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Voltaire in Love (eBook)
The inimitable Nancy Mitford’s account of Voltaire’s fifteen-year relationship with the Marquise du Châtelet—the renowned mathematician who introduced Isaac Newton’s revolutionary new physics to France—is a spirited romp in the company of two extraordinary individuals as well as an erudite and gossipy guide to French high society during the Enlightenment. Mitford’s story is as delicious as it is complicated. The marquise was in love with another mathematician, Maupertuis, while she had an unexpected rival for Voltaire’s affections in the future Frederick the Great of Prussia (and later in the philosophe’s own niece). There was, at least, no jealous husband to contend with: the Marquis du Châtelet, Mitford assures us, behaved perfectly. The beau monde of Paris was, however, distraught at the idea of the lovers’ brilliant conversation going to waste on the windswept hills of Champagne, site of the Château de Cirey, where experimental laboratories, a darkroom, and a library of more than twenty-one thousand volumes enabled them to pursue their amours philosophiques. From time to time the threat of impending arrest would send Voltaire scurrying across the border into Holland, but his irrepressible charm—and the interventions of powerful friends—always made it possible for him resume his studies with the cherished marquise.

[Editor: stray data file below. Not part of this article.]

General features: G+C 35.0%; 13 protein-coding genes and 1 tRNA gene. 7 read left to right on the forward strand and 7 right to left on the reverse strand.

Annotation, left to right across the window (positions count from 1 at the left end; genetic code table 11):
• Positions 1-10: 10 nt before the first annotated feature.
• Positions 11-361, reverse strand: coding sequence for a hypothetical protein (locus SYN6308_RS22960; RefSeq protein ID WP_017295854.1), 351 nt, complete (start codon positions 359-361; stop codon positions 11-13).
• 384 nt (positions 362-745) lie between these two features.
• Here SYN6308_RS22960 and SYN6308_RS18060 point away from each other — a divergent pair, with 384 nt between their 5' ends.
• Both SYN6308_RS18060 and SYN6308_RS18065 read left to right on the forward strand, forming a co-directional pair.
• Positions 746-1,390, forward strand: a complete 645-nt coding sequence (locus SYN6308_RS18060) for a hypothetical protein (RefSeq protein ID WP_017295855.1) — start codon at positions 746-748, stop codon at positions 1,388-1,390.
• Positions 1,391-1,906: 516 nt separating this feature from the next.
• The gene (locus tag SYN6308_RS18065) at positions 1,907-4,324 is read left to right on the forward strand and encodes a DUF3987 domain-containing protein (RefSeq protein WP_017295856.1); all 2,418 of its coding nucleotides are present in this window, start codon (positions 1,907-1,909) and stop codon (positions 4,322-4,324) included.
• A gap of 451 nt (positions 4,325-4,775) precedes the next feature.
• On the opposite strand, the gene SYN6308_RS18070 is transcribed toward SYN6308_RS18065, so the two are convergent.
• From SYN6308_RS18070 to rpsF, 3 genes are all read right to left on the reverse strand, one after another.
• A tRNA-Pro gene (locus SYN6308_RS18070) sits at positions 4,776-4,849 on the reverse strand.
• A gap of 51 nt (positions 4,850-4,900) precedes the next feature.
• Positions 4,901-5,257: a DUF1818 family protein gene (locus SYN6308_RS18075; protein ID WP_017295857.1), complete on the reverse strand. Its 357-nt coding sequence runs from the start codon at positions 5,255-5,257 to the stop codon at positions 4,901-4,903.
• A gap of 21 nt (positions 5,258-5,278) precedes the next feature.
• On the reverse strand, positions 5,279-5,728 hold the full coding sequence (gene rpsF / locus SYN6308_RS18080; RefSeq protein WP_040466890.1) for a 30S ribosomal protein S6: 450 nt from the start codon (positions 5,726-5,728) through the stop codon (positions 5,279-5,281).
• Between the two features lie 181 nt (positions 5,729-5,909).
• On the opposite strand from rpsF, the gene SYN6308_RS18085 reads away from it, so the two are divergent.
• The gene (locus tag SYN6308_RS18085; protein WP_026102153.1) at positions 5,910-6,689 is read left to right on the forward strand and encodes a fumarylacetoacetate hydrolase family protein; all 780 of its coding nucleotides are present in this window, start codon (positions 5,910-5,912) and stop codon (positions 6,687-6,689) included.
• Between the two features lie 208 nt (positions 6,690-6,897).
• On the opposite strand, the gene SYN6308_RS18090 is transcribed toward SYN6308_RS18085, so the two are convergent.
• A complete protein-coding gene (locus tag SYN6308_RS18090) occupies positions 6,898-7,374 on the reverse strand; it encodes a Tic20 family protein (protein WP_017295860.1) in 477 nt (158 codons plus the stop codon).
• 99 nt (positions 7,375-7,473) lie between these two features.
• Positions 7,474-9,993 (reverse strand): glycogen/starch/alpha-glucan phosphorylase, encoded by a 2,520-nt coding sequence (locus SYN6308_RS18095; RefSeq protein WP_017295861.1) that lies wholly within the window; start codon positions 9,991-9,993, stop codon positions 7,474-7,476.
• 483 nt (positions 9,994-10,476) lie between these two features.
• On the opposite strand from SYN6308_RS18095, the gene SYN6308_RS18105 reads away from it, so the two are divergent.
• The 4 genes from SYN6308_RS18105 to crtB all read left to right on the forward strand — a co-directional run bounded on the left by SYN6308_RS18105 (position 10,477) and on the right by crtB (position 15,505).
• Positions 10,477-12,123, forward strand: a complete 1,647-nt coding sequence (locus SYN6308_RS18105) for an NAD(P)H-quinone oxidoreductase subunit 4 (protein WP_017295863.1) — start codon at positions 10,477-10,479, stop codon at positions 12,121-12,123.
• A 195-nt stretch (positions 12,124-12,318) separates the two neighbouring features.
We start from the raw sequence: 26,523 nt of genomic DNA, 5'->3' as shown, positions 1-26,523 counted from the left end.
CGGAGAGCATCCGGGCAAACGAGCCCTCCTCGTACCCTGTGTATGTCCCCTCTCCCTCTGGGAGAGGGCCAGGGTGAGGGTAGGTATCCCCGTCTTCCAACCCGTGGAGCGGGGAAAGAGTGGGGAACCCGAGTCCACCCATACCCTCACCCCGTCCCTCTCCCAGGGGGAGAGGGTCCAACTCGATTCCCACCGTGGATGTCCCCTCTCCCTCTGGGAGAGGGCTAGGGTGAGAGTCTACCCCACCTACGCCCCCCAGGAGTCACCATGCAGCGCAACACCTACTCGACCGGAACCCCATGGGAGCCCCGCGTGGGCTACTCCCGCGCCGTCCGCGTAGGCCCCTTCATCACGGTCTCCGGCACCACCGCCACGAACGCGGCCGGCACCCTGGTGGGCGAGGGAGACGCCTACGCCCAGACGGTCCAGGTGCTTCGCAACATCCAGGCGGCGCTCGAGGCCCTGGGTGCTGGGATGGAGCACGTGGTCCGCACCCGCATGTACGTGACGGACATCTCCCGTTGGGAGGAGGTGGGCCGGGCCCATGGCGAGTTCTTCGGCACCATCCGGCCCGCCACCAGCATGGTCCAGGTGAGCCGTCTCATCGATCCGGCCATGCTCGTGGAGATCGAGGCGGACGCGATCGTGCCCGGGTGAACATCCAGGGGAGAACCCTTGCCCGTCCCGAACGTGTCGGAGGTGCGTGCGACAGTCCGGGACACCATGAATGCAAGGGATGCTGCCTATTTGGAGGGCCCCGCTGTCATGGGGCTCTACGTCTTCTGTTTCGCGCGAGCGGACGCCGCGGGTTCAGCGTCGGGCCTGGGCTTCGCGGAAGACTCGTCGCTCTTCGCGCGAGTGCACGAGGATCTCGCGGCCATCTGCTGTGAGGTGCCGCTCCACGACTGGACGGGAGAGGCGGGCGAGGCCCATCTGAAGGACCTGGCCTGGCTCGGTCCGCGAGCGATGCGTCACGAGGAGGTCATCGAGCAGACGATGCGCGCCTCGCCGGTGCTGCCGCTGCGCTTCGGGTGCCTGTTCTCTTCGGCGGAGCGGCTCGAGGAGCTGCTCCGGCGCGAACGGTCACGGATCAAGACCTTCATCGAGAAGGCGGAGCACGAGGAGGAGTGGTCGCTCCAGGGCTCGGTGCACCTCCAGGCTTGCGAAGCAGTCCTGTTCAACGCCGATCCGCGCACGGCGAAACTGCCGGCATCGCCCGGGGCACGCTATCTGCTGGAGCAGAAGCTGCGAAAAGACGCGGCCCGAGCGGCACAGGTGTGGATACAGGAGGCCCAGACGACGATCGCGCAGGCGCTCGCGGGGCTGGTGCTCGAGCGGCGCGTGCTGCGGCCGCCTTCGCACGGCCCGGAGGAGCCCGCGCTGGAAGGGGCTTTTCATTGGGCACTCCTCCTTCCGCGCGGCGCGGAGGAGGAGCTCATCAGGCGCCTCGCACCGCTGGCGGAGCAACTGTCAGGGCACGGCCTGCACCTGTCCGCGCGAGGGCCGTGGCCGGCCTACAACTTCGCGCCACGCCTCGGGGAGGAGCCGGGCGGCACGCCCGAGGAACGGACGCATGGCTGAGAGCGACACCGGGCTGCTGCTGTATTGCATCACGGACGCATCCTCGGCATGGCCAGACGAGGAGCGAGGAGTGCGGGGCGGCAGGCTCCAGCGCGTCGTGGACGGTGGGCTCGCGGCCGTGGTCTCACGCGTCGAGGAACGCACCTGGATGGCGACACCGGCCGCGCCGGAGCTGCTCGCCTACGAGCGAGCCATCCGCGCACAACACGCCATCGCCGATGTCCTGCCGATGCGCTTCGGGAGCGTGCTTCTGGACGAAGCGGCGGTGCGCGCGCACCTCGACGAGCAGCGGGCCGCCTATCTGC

About the Author
Nancy Mitford (1904–1973) was born into the British aristocracy and, by her own account, brought up without an education, except in riding and French. She managed a London bookshop during the Second World War, then moved to Paris, where she began to write her celebrated and successful novels, among them The Pursuit of Love and Love in a Cold Climate, about the foibles of the English upper class. Mitford was also the author of four biographies: Madame de Pompadour (1954), Voltaire in Love (1957), The Sun King (1966), and Frederick the Great (1970)—all available as NYRB Classics. In 1967 Mitford moved from Paris to Versailles, where she lived until her death from Hodgkin’s disease.
Praise for Voltaire in Love…
“Mitford writes with a profound sympathy for the 17th and 18th century, and Voltaire in Love caps her career as the nonpareil popular biographer of that era” – Michael Dirda, The Washington Post